Surface enhanced Raman scattering of rhodamine B using silver nanowires

  • Jeremias Ibus Armonia National Institute of Physics, University of the Philippines Diliman
  • Horace Andrew F Husay National Institute of Physics, University of the Philippines Diliman
  • Debinya B Buenafe National Institute of Physics, University of the Philippines Diliman
  • Laureen Ida M Ballesteros Condensed Matter Physics Laboratory, National Institute of Physics, College of Science, University of the Philippines, Diliman, Quezon City
  • Ferdinand T Cayabyab National Institute of Physics, University of the Philippines Diliman
  • Adonis Villagomez National Institute of Physics, University of the Philippines Diliman
  • Mary Donnabelle L Balela Department of Mining, Metallurgical and Materials Engineering, University of the Philippines Diliman
  • Nathaniel de Guzman Department of Mining, Metallurgical and Materials Engineering, University of the Philippines Diliman
  • Armando S Somintac National Institute of Physics, University of the Philippines Diliman

Abstract

Silver nanowires (Ag NWs) were used as Surface-Enhanced Raman Spectroscopy (SERS) substrates to detect trace amounts of Rhodamine B (RhB) dye. Silver NWs formed by electroless deposition in ethylene glycol with the aid of polyvinyl pyrollidone (PVP) as capping agent were prepared in ethanol solution. Scanning electron microscopy (SEM) revealed that the Ag NWs have an average diameter and length of 103.7 nm and 41.1µm , respectively. The Ag NWs were used to enhance the Raman signature of RhB. Varying concentrations of RhB (1, 6, 10, 20 µM) were prepared. Ultraviolet-visible (UV-Vis) spectrophotometry showed that the dye has a peak absorbance at 553 nm. The absorbance measurements were used to calibrate the dye concentrations using the Beer-Lambert formula. Raman analysis showed that the Ag NWs enhance the intensity of the characteristic vibrational modes of RhB up to a factor of 6. The results show that RhB can be detected using Ag NW SERS substrates up to 1 µM. This work also demonstrates that Raman spectroscopy has great potential in analyzing chemical processes such as photodegradation aside from material identification.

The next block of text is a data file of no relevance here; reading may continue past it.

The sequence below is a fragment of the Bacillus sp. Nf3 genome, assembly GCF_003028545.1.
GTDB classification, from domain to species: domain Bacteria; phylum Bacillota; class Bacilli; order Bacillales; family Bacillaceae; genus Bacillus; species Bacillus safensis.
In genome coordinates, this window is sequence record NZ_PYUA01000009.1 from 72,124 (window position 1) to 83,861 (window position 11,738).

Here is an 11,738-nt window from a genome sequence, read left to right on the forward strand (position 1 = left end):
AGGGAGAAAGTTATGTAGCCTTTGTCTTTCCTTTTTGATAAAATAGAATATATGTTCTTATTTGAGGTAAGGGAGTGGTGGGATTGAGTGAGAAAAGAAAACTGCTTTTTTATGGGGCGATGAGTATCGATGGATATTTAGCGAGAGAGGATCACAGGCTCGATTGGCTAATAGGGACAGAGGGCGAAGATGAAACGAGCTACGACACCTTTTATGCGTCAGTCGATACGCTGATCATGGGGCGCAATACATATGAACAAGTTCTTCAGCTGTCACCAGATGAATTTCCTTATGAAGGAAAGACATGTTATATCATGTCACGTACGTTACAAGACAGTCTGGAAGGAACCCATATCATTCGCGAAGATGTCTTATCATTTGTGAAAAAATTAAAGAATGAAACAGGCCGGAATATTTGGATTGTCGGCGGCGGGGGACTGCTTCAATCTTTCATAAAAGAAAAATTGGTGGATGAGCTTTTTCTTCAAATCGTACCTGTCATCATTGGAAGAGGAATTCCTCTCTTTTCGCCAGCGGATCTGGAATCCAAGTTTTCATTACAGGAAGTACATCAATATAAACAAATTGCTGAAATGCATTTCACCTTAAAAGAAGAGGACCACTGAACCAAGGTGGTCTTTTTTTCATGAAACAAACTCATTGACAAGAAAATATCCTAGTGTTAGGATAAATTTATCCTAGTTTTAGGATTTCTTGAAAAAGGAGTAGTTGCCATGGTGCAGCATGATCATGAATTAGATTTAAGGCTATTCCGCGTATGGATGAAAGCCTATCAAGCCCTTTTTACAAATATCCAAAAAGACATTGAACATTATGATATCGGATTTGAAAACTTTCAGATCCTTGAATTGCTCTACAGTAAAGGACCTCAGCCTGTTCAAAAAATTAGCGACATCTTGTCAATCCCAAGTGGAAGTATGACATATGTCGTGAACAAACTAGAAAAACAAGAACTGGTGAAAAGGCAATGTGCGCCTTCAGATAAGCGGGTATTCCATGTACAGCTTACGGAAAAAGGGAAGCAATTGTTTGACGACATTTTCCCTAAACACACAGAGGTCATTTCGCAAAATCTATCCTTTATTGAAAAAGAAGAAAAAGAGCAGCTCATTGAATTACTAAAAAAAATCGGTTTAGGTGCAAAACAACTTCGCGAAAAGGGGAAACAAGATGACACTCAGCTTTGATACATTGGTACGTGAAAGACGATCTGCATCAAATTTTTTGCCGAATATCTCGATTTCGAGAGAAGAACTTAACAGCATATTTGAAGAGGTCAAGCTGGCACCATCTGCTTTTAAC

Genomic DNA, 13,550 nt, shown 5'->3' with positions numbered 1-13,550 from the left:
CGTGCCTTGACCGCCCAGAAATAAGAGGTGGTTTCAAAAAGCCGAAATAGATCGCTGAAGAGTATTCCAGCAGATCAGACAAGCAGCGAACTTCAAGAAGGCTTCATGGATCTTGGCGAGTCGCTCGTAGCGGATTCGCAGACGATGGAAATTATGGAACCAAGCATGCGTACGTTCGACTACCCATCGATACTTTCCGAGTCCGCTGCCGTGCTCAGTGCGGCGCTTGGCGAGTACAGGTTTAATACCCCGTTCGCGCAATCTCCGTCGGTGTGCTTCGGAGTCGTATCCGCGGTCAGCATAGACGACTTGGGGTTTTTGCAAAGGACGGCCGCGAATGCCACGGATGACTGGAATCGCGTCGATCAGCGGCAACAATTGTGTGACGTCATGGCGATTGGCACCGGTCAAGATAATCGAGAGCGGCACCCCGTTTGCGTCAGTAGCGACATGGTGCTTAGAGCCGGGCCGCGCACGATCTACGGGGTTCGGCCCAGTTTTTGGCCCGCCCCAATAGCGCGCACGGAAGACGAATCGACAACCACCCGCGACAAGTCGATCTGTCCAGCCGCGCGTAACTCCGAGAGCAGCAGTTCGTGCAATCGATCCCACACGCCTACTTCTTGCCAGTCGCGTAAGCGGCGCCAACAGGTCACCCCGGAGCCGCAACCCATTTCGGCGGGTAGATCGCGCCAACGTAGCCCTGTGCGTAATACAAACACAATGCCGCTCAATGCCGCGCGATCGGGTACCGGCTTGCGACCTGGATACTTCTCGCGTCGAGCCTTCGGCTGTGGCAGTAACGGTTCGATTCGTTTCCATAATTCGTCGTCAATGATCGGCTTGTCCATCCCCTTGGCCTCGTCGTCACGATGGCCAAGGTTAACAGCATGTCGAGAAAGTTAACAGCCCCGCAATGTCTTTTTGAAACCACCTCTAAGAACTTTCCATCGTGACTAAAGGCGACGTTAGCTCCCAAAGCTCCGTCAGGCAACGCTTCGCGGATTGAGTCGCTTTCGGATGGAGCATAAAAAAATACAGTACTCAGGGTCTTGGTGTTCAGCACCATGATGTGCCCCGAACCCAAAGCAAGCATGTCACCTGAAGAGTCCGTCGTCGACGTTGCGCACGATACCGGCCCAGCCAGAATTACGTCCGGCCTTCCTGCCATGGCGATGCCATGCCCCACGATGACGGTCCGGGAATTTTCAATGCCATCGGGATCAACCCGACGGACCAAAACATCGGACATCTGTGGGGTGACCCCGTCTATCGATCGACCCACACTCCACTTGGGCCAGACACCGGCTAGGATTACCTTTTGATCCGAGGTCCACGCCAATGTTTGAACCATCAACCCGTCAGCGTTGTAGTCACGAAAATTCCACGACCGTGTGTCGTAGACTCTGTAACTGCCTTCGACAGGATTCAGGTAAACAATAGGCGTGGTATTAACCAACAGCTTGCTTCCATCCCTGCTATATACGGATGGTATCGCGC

Published
2018-05-28
How to Cite
[1]
J. Armonia, H. A. Husay, D. Buenafe, L. I. Ballesteros, F. Cayabyab, A. Villagomez, M. D. Balela, N. de Guzman, and A. Somintac. Surface enhanced Raman scattering of rhodamine B using silver nanowires, Proceedings of the Samahang Pisika ng Pilipinas 36, SPP-2018-PA-31 (2018). URL: https://paperview.spp-online.org/proceedings/article/view/SPP-2018-PA-31.
Section
Poster Session A (Materials Science, Instrumentation, and Photonics)